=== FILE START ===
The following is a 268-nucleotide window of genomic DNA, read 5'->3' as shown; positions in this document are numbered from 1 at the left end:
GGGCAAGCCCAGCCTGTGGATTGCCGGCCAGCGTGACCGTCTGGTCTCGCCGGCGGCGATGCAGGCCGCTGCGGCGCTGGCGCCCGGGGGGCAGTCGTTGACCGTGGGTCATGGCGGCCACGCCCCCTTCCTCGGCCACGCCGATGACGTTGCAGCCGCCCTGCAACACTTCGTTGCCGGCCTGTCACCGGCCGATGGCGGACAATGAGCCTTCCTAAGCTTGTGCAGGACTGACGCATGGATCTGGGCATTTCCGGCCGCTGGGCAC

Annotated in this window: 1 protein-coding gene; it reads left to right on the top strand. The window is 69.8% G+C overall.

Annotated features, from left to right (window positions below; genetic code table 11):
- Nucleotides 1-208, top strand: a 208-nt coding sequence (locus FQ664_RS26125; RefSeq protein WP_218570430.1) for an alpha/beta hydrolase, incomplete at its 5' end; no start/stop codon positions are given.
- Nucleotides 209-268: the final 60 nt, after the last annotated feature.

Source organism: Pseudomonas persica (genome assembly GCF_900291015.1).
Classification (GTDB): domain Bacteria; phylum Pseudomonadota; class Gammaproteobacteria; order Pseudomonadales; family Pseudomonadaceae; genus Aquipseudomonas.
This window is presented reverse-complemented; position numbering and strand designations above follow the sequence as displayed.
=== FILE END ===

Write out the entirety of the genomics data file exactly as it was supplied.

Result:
The following is a 268-nucleotide window of genomic DNA, read 5'->3' as shown; positions in this document are numbered from 1 at the left end:
GGGCAAGCCCAGCCTGTGGATTGCCGGCCAGCGTGACCGTCTGGTCTCGCCGGCGGCGATGCAGGCCGCTGCGGCGCTGGCGCCCGGGGGGCAGTCGTTGACCGTGGGTCATGGCGGCCACGCCCCCTTCCTCGGCCACGCCGATGACGTTGCAGCCGCCCTGCAACACTTCGTTGCCGGCCTGTCACCGGCCGATGGCGGACAATGAGCCTTCCTAAGCTTGTGCAGGACTGACGCATGGATCTGGGCATTTCCGGCCGCTGGGCAC

Annotated in this window: 1 protein-coding gene; it reads left to right on the top strand. The window is 69.8% G+C overall.

Annotated features, from left to right (window positions below; genetic code table 11):
- Nucleotides 1-208, top strand: a 208-nt coding sequence (locus FQ664_RS26125; RefSeq protein WP_218570430.1) for an alpha/beta hydrolase, incomplete at its 5' end; no start/stop codon positions are given.
- Nucleotides 209-268: the final 60 nt, after the last annotated feature.

Source organism: Pseudomonas persica (genome assembly GCF_900291015.1).
Classification (GTDB): domain Bacteria; phylum Pseudomonadota; class Gammaproteobacteria; order Pseudomonadales; family Pseudomonadaceae; genus Aquipseudomonas.
This window is presented reverse-complemented; position numbering and strand designations above follow the sequence as displayed.